Make mental health and wellness a priority

Researchers say a strong healthy multigenerational family structure like those found in Bangladesh and many other countries that have maintained the family traditions are the healthiest for children. There are always adults around other than just the two parents to love the children, respond to their needs, and keep them safe. The parents are supported by other family members. There is a better chance for the child to get their needs met with more aunts, uncles, and grandparents around. The parents can have ‘time off duty.' Although many one or two-parent families get everything right, a multigenerational family has better chances.

The first three years are the most crucial determinants of the mental health of our children. The interactions with caregivers at this time are critical to setting the brain stage for dealing with stress, fear, abandonment, and trust. These are basic relationship foundations that affect us for the rest of our lives. Later in life, we may wonder why we have strong reactions to what our friends say, the spouse does or the children do. These have their roots in our early childhood interactions before we can even speak. Many experiments have been done that can predict from two years of age if there will be mental health difficulties later in life.

At school, children show behaviors that may look like stress, need for attention and love, or sadness and withdrawal. When children have stressed it is hard to think, focus on schoolwork, and feel good or confident about themselves. That is why good schools make sure to employ counselors and make mental health and wellness a priority. Children are taught explicitly how to focus their brains, use self-talk, be assertive, identify emotions in others, handle strong emotions and solve conflicts. We want our students ready for the workplace, experience happy relationships and healthy families.

World Mental Health Day was observed on 10 October. What do you think of when we say ‘mental health’? Many think of a crazy person as someone who is talking to themselves or screaming. These are extremes. There are an estimated 10% of people who have some mental health difficulty. They may be more sad, angry, or worried than most people. They may be quietly suffering in your family, find life miserable, complain all the time and get angry too much. They may feel deep despair, hopelessness, and full of sorrow for months on end. They may be worried and fearful and feel anxious often and in many situations.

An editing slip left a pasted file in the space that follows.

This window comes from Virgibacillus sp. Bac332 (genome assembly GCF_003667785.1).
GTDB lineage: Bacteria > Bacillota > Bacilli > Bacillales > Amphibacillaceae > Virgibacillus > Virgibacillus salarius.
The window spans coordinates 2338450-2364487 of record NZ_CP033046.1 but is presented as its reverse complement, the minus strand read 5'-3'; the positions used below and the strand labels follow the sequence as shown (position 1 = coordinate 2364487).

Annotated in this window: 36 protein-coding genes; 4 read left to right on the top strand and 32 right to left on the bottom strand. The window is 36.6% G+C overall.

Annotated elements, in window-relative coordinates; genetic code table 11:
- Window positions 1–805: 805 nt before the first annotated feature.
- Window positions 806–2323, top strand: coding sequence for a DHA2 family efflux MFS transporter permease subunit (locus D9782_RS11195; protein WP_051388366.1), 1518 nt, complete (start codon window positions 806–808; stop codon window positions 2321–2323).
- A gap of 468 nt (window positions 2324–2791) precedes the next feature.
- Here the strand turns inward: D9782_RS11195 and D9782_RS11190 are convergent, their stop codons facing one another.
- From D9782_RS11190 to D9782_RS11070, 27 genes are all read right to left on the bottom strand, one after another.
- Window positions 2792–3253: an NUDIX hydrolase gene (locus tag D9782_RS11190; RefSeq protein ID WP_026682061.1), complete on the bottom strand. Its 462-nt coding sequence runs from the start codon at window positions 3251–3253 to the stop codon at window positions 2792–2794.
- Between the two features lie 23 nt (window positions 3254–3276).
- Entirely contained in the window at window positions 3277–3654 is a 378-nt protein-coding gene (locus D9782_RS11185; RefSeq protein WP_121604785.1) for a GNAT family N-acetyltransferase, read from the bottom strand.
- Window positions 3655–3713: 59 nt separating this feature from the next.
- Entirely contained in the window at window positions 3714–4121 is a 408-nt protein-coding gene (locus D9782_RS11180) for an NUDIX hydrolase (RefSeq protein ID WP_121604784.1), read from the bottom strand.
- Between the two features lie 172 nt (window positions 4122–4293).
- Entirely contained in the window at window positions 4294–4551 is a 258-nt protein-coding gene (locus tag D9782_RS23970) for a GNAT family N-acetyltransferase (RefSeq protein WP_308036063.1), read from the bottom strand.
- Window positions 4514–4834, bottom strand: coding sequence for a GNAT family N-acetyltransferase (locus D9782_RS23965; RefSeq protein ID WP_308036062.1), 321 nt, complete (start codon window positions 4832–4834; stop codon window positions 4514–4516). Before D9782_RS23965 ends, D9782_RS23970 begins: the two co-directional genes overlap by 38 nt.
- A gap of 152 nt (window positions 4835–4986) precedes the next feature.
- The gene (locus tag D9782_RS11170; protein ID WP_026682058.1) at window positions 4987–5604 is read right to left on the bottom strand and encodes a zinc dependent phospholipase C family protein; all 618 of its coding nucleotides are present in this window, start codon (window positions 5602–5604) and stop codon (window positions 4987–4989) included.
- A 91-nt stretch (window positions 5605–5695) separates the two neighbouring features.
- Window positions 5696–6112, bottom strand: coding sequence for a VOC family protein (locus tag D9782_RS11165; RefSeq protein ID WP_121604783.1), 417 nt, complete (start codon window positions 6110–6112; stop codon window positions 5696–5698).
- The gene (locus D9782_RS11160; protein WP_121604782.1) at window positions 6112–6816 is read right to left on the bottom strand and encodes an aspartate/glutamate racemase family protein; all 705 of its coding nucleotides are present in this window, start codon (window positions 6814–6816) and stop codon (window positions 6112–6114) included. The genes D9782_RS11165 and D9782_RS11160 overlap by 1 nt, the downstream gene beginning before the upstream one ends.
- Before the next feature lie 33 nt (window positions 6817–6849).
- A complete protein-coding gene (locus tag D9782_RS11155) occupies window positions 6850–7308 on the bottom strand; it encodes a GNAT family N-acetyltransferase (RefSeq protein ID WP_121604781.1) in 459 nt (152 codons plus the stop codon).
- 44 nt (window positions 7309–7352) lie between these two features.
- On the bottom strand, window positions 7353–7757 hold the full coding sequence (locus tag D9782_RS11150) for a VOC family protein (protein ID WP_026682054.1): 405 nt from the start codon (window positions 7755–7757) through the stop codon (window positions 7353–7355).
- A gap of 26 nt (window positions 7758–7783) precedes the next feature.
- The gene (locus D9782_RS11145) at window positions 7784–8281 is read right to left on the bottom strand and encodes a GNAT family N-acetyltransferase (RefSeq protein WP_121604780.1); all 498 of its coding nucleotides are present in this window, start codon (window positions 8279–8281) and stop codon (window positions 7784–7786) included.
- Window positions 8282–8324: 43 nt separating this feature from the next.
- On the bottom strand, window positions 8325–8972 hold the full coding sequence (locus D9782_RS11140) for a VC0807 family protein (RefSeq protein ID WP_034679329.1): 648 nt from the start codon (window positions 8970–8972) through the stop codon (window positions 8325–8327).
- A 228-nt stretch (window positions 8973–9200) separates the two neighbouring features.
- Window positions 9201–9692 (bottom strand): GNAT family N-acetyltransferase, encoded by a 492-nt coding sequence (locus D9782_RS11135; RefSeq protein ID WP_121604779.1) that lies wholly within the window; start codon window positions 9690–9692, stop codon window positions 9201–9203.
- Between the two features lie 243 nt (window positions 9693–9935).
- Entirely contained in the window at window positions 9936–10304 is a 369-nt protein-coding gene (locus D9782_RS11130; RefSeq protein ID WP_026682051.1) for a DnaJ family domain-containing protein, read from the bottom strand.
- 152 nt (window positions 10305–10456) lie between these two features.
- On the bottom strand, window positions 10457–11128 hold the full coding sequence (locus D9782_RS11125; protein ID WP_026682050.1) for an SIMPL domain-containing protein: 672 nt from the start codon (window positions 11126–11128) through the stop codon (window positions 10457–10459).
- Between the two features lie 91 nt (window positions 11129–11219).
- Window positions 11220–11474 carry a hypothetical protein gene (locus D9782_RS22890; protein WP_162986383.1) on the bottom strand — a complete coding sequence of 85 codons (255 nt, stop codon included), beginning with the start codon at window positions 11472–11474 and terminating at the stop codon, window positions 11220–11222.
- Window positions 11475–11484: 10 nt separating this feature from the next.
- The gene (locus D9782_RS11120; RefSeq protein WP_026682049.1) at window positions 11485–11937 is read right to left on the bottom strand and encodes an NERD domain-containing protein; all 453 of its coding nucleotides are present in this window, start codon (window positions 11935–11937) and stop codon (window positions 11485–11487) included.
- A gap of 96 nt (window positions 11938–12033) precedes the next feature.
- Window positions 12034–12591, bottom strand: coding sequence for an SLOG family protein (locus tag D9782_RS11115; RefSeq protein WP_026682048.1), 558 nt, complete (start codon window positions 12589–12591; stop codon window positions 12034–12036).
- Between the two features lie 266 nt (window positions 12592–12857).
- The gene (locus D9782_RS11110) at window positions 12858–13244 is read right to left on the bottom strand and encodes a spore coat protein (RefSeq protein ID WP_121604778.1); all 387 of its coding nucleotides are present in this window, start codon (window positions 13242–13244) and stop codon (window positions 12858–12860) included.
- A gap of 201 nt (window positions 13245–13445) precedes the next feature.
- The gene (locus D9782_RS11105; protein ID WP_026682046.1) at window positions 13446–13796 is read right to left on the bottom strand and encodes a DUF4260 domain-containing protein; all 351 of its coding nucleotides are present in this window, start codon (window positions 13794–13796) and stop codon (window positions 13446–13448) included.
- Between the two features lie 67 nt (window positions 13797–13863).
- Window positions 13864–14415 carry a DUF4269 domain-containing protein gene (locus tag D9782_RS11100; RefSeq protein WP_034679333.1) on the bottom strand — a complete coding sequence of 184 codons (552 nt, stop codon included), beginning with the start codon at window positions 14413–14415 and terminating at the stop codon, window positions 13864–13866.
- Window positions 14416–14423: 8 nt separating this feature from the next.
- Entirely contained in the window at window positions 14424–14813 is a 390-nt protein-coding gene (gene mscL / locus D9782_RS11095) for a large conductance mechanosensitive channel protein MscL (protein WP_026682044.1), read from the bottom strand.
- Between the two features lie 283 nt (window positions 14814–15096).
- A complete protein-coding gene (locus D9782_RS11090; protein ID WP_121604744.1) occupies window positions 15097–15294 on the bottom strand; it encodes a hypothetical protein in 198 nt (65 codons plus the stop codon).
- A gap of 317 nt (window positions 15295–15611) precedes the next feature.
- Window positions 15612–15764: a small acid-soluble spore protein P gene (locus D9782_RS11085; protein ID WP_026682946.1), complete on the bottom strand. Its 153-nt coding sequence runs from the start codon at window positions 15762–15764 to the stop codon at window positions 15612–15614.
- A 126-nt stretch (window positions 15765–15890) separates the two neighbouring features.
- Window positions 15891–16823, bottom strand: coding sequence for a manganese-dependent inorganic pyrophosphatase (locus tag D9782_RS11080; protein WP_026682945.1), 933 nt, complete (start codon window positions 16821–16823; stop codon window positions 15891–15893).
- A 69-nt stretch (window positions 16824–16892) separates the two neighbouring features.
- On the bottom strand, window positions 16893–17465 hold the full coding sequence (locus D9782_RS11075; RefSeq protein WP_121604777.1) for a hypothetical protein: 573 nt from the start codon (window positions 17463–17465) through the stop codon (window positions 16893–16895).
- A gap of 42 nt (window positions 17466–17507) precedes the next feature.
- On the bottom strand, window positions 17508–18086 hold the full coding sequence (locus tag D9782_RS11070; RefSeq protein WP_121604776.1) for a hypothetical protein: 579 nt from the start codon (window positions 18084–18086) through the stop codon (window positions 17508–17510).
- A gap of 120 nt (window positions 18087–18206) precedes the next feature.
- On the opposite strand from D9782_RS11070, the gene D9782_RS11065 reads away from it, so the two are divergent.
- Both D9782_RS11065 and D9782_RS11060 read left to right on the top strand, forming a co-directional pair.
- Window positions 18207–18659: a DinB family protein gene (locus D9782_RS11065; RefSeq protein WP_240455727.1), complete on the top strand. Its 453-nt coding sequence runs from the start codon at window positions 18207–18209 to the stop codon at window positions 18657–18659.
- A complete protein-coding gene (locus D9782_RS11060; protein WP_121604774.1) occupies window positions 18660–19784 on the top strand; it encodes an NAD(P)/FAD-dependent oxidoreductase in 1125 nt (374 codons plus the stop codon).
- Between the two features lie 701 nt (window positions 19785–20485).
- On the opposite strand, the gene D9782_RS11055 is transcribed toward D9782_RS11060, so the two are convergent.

Nowadays we have so many books, TV shows, YouTubes, apps, and therapists showing us ways to find balanced lives and good mental health. If our leaders, grandparents, or parents were hurt and stressed and this has affected us, there are ways we can heal. Loving approval for who you are, not what others want you to be, feels wonderful. Repeated self-affirmations such as, ‘ I love and approve of myself’, smiles, noticing the good in others instead of what is wrong is a better direction. Doing something kind for others each day, exercise, restorative sleep, even a small amount of time to reflect, stop and remember or visualize something nice that happened to you can make a difference. Other things we can do is notice flowers, birds, and plants. A small-time to meditate just focusing on the feeling of your breath passing the nostrils in and out will calm the brain.

At International School Dhaka the whole school wore purple to support World Mental Health Day. We told the children about mental health and how some people do not feel good. They may be more sad, angry, and worried than most people. A good way to help them is to always smile, be kind and help our school be a comfortable place to learn and grow. One of our school missions is to embrace positive values, encourage empathy and reflection. We also hosted a live Facebook discussion with Farin Daulah from One Circle entitled, Let’s Talk About Mental Health.

Imagine World Mental Health growing to heal the towns, villages, cities, countries, streets, houses, and hearts of all people. Do your part. Take care of each other. Enjoy real peace, real harmony, and real joy in life.

* Vivian Huizenga is Primary Counselor, International School Dhaka